A persuasive interpretation of Schubert’s introspective masterpiece.
SCHUBERT: Piano Sonata D. 960; Piano Sonata D. 664 in A – Javier Perianes, p. – Harmonia mundi/PIAS 902282, 62:50 (3/19/17) *****:
Schubert’s final Sonata D. 960 in B flat Major can be seen as a valedictory monument; he had, at the time of its writing, a sure sense of his imminent demise. This still doesn’t explain the many puzzling features of this great work. Constructed in four movements with conventional designations, it is uniquely unbalanced. Its massive 20-minute Molto moderato has little of the underpinnings of sonata-allegro form, instead presenting a maze of improvisatory ideas which circle back on themselves time and again as if puzzling over their implications, or more appropriate to the Romantic sensibility, wandering in search of a path. The experimentation with formlessness and even chaos in his final works takes many forms. Here, in contrast to the cacophonous derangements of the A major sonata, we have something closer to a distracted mentality, a kind of inspired amnesia.
To help imagine this first movement, picture a man walking through a verdant countryside on a spring day. He botanizes and communes with nature cheerfully enough. He has, however, no knowledge of his own name, nor even an inkling of his direction. Paths criss-cross and he wends his way indifferently through the maze. A gloomy premonition haunts him from time to time. Clouds roil up, and there is some thunder in the distance, but nothing ever comes of it. He has become conditioned to this ambiguous wandering and oblivion is the medium through which he floats.
Interpretations of this movement turn on the relative degree of sadness, puzzlement or resistance evinced by our Romantic Wandersmann. In this new release by Javier Perianes, we are asked to slow down more than ever. Our hero is genuinely perplexed and needs time to look over his shoulder. There are more mysterious pauses and nuanced diminuendos than usual. The rumbling low trills have rescinded some of their menace. Those decisive major-minor modulations are muted, treated as no more than momentary cloud shadows. This means that Mr. Perianes clocks in a 20:24 on the longest movement in the history of the sonata, a full minute and a half slower than the serene reading by Murray Perahia. This dilation of time runs some risks, but these are nicely negotiated by the pianist, whose playing is concentrated and attentive to the landscape.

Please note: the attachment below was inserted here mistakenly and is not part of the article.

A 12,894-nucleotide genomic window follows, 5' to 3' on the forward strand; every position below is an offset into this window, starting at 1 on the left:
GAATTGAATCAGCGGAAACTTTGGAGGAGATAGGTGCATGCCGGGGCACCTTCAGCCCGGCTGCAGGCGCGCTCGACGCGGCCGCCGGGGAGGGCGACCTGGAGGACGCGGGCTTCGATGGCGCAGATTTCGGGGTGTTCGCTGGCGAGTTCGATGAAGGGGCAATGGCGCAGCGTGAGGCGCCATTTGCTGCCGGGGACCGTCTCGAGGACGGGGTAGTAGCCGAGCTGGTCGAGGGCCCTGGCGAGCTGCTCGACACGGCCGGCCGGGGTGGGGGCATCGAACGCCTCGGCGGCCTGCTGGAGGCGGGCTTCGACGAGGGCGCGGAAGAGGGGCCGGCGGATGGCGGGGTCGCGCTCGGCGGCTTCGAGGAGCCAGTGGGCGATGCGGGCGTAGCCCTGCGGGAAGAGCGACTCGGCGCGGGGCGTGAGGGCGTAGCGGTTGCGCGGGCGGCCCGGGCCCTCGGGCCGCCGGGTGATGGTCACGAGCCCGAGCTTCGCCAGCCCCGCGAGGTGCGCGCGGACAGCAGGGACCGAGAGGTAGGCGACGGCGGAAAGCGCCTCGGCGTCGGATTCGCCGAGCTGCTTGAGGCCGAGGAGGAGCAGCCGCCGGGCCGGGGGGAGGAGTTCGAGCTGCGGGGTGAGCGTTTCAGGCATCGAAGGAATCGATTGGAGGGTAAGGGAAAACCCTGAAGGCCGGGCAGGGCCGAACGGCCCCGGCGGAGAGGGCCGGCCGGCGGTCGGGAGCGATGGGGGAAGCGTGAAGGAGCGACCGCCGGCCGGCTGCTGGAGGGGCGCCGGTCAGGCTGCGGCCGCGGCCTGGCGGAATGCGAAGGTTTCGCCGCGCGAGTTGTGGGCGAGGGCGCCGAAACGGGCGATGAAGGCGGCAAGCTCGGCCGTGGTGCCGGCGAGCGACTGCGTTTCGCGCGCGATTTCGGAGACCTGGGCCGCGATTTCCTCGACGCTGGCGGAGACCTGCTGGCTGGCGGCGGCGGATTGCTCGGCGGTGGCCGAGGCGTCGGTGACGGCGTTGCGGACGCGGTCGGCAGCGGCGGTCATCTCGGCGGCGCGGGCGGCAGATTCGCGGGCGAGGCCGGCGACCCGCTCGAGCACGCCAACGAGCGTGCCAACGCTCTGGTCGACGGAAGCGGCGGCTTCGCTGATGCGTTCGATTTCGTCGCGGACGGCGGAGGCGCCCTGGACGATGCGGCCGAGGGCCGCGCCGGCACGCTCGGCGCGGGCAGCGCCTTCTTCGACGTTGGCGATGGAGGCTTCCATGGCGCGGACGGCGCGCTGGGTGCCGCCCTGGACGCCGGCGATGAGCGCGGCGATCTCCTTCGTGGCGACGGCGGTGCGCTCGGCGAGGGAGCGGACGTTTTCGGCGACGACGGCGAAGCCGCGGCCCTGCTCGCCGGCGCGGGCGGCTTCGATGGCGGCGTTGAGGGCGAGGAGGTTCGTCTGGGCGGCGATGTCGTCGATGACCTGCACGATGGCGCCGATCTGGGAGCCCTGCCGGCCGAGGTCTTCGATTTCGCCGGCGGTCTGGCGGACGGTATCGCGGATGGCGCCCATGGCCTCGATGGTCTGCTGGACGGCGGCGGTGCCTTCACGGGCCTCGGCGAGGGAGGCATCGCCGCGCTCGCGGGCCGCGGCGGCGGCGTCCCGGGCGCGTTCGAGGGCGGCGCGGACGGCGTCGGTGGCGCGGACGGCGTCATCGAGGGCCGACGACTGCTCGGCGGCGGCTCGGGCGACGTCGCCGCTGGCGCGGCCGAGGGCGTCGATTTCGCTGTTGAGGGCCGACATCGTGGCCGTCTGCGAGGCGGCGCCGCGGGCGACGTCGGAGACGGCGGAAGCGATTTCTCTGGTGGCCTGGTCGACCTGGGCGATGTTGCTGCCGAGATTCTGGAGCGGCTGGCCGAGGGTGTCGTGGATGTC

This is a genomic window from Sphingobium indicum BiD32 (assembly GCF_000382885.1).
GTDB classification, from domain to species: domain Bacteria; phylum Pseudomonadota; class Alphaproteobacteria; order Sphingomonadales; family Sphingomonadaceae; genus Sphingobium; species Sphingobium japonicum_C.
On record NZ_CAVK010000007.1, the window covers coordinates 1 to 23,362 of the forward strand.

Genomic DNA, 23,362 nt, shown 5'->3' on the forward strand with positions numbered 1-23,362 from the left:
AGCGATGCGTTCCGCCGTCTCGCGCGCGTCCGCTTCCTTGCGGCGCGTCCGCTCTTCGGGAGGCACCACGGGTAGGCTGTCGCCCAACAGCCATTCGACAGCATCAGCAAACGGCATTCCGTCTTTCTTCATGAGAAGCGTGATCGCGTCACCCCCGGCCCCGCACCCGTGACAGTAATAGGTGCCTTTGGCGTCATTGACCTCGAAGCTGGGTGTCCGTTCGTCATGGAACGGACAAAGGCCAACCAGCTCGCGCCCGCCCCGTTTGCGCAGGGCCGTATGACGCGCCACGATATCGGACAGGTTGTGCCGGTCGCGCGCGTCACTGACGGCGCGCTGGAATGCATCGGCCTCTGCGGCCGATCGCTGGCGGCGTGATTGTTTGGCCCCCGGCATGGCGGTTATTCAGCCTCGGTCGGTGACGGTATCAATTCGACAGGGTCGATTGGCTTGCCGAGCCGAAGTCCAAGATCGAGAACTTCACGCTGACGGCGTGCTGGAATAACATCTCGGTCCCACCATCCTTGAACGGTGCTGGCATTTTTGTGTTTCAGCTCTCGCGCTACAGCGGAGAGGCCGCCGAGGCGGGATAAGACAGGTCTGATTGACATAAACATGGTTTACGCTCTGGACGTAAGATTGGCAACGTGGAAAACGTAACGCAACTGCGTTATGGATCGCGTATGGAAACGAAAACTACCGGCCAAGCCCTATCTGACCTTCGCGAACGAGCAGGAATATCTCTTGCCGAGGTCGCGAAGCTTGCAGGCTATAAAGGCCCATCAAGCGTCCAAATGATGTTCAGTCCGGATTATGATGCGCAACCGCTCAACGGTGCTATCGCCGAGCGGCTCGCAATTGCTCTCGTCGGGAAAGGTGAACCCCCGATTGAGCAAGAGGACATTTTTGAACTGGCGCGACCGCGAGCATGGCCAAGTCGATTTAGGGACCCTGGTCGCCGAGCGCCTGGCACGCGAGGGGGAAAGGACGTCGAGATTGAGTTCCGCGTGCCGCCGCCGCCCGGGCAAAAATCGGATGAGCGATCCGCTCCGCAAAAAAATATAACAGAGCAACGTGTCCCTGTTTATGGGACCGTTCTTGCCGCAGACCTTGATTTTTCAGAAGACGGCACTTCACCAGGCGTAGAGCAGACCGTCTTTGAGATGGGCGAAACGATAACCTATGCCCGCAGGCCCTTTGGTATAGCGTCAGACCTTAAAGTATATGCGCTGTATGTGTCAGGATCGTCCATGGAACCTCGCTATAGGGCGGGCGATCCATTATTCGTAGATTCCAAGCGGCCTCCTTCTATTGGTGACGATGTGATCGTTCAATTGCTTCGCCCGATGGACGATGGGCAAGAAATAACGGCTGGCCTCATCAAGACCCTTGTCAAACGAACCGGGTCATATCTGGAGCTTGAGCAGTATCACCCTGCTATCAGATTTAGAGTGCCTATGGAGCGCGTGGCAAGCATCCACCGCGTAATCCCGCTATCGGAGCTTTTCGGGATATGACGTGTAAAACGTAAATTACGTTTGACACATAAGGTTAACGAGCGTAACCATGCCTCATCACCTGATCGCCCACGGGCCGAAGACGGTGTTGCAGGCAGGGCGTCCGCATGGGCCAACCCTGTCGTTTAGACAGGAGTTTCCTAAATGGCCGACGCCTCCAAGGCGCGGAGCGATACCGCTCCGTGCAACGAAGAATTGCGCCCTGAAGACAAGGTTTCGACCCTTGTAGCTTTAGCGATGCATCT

The Andante sostenuto lasts half as long but feels, if anything, even more static. Again, Javier Perianes calmly measures things out, perfectly content within the Schubertian dream-time. I have never before been so aware of how crucial the pedaling is in sustaining the miniaturized melodies. It becomes a kind of rhythmic sighing and is most effective in this remarkable rendering. The Scherzo, Allegro vivace, and the final Allegro are brilliant and light-hearted; they harken back to Schubert’s earlier and most sunny periods. They are carried off with typical aplomb by the pianist.
The piano Sonata D. 664 was composed in 1817. It arose in a fertile period that also saw the metropolitan Schubert off on a happy ramble through upper Austria with a friend. There was the inevitable romantic, brief, and inconsequential meeting with a daughter of Herr von so-and-so, as good as any other inspiration for the kind of idyll that Schubert had already perfected. There are again effervescent and lively outer movements, surrounding a very tender and introspective Andante. Mr. Perianes evinces a special feeling for these ethereal slow movements. His delicacy is a thing of wonder. He must surely be a supreme interpreter of Chopin.
Harmonia Mundi has once again presented a bountiful offering here. The life-like sound of the Steinway and smart liner notes are on the same level as the fine playing by Javier Perianes.
TrackList: Sonata in B flat major D. 960 (tracks 1-4); Sonata in A major D. 664 (tracks 5-8)